3. Be more productive.
Well, this really is sufficiently vague isn’t it. Be more productive at what specifically? A broad statement is one any of us can make but how about defining it in more detail. What, to be more productive a work? Well, perhaps its worth looking at what part of work specifically – client proposals, accounts, sales? Maybe you want to be more productive with your studying? Your housework? The point is to get specific.
Gemma Bray of The Organised Mum Method has some great tips that can be applied to many a task. She looks at a task (in her case housework), considers what time is available and what can be achieved during that time. This is then broken down into manageable and achievable chunks during a focused period where only the task at hand is to be completed. Is it that you need to be more productive or less distracted so that you actually get things done?
4. Spend less, save more.
This certainly is a popular one this year isn’t it? Particularly now that we’ve finally realised all that stuff we didn’t need but felt compelled to buy actually goes somewhere like landfill, the ocean etc. You don’t need a sustainability and environmental lesson from me. But perhaps this greater level of self-awareness is that the desire for immediate pleasure has more far reaching consequences than just our bank balance.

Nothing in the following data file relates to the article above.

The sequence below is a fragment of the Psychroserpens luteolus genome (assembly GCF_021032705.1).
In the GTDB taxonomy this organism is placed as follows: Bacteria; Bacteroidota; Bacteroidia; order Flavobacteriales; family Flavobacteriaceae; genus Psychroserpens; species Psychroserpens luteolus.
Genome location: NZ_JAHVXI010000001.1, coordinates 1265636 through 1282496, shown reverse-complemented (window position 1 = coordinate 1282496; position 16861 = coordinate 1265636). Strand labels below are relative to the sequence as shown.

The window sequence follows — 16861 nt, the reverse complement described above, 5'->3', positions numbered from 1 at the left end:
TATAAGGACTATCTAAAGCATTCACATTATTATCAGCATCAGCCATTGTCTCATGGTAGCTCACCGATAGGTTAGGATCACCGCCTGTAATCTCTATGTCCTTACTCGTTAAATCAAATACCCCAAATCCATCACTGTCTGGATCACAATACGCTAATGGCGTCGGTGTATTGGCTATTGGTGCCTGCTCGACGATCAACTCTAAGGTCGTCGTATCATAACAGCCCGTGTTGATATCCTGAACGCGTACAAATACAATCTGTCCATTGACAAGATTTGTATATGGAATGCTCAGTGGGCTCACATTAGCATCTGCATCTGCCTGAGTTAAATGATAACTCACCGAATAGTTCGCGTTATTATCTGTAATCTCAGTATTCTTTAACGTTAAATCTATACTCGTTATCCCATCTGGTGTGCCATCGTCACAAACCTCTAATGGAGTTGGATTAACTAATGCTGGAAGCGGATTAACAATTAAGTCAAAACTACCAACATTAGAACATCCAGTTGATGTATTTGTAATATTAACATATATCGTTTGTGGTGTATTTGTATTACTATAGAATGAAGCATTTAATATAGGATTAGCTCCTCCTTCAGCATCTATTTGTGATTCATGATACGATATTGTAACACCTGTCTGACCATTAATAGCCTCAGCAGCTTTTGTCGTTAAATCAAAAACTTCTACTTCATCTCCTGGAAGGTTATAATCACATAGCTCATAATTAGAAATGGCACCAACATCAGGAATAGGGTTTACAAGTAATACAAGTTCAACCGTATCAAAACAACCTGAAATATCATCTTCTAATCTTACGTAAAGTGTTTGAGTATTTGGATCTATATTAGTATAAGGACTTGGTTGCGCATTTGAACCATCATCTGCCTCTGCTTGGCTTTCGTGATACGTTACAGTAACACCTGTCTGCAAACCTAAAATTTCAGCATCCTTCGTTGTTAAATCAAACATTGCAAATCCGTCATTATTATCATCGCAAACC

There was a great article written by David DeSteno that highlights that as a society we are obsessed by perceived success and what comes with that is often the immediate pleasure in constantly demonstrating that to others with items or monetary value that indicate we are ‘better’ than the next person. However, is that instant gratification going to really lead to sustained success in achieving our goals and does anyone really care? Desteno highlighted that we over value immediate pleasures relative to future ones. Maybe that’s why we all can get a bit spendy from time to time. The self-control that is required for saving money can be extremely challenging but perhaps resisting the desire for immediate pleasure is worth it when you can finally afford that big ticket item without resorting to the flexible friend and the accompanying immediate guilt within 5 minutes of making the purchase that it brings.
Perhaps we would be better served by sacrificing in the moment for future gains.
So what’s the big insightful answer to all of this? Don’t want to state the bloody obvious, but I’d be a millionaire if I could come up with that nugget of wonderment. It’s really time for me to be sufficiently vague and bounce that ball right back in to your court.
Perhaps if we all lived with gratitude, compassion, self-control, grit and authentic pride we’d nail all of this a little better. But let’s cut ourselves some slack, it’s only January and we’re only human after all.